NASA’s InSight Lander recently touched down on Mars. Unlike recent missions to the red planet, InSight is not a rover. While recent missions have explored the surface of Mars, learning about the planet’s geology, history, and searching for water, InSight picked an ordinary Martian neighborhood where it will stay put, look below the surface, and examine the planet’s interior.
Until now, without direct measurements, scientists who want to understand what is going on inside Mars have been left with only extrapolation and indirect observations. Veronique Dehant describes in Science some of the existing efforts to understand Mars’s core.
If Mars is comparable to Earth, it probably has a solid core. Mars is so much smaller than Earth that if it were created in a similar way, of similar materials, its core should have cooled and solidified by now. But other indirect evidence suggests that Mars is more than simply a smaller Earth. Samples of Martian meteorites, the lack of a magnetic field, and the way the planet moves as it orbits the sun, all suggest a different sort of planet altogether. Moreover, long-term observations of how the sun’s gravity subtly shapes the planet at different phases of its orbit (think tides without an ocean) suggest that Mars may actually have a liquid core. The debate can’t be resolved, however, without more precise data from InSight.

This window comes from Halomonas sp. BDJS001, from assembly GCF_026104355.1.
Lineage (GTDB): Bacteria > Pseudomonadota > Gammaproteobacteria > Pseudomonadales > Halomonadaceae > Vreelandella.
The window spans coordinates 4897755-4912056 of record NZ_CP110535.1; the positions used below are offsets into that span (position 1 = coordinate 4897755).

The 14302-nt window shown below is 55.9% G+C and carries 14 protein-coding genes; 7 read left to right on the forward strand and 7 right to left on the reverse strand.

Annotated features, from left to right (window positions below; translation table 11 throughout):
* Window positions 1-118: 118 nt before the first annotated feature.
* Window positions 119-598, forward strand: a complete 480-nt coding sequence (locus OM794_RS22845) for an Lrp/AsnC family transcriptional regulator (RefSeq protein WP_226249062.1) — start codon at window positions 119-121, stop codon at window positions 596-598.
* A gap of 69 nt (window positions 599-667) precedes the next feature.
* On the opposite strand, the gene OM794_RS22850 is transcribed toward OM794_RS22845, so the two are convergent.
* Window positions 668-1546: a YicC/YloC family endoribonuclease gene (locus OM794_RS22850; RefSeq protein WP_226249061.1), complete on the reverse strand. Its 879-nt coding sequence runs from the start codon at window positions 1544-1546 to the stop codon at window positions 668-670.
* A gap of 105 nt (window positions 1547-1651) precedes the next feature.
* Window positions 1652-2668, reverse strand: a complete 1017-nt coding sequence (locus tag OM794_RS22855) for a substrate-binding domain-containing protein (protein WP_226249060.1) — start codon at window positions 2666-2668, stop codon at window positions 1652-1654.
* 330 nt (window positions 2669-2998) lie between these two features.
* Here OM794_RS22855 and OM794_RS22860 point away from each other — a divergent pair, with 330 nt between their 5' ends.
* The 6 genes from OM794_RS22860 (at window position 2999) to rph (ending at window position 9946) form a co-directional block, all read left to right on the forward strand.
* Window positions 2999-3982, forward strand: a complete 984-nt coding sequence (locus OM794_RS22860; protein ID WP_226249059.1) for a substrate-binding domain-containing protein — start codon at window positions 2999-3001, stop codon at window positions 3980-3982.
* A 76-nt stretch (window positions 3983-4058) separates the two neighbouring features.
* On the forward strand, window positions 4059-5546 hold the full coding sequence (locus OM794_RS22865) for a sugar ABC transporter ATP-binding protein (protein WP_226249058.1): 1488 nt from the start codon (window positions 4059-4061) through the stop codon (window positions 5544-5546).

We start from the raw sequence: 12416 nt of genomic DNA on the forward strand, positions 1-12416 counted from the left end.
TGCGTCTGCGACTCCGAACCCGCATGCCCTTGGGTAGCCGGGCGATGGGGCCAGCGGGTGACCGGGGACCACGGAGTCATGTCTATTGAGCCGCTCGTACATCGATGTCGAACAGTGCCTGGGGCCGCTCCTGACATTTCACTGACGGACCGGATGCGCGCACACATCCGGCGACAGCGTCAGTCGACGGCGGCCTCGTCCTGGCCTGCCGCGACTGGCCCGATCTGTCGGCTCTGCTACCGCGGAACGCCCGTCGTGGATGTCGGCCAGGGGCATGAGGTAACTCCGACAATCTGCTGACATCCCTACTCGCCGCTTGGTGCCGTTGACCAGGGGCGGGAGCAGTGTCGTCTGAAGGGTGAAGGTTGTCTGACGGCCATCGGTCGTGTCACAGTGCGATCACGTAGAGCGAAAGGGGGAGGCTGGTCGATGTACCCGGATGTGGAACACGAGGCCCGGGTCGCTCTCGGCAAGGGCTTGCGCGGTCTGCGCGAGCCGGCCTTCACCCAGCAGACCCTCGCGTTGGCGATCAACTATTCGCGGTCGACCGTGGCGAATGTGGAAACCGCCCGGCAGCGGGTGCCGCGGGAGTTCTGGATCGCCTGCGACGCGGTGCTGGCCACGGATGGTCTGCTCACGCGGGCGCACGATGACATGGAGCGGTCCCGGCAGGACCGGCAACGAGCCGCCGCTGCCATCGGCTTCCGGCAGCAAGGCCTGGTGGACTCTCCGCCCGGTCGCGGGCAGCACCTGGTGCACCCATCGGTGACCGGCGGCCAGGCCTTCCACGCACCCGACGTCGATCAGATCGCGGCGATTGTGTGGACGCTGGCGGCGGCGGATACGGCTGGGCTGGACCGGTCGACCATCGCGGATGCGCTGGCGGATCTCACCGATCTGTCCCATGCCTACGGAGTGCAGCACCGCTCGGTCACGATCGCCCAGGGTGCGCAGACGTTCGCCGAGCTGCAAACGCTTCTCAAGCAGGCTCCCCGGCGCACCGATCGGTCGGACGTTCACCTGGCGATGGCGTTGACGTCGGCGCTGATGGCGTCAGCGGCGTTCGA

Much of what is known or speculated about the interior relies on existing spacecraft that never go near the surface. The core studies relied on data from an orbiter called the Mars Global Surveyor, which arrived in Martian orbit in September of 1997. A more recent study by Roger J. Phillips et al. relied on data from a different orbiter, the Mars Global Surveyor, which entered orbit in 2006.
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Phillips and his team used radar from the orbiter to examine the ability of Mars’s polar ice caps to deform the rock beneath them. More deformation would suggest a warmer planetary interior, as warmer rocks are easier to squish. However, the team determined that the level of deformity suggested Mars was unexpectedly cool inside. Their data contradicts other sources of information about Mars’s interior temperature, such as evidence of volcanism, which requires interior warmth, and extrapolation based on the planet’s mass and composition. Once again, only direct measurements will be able to get to the bottom of the mystery—measurements like those that InSight can potentially share with us soon.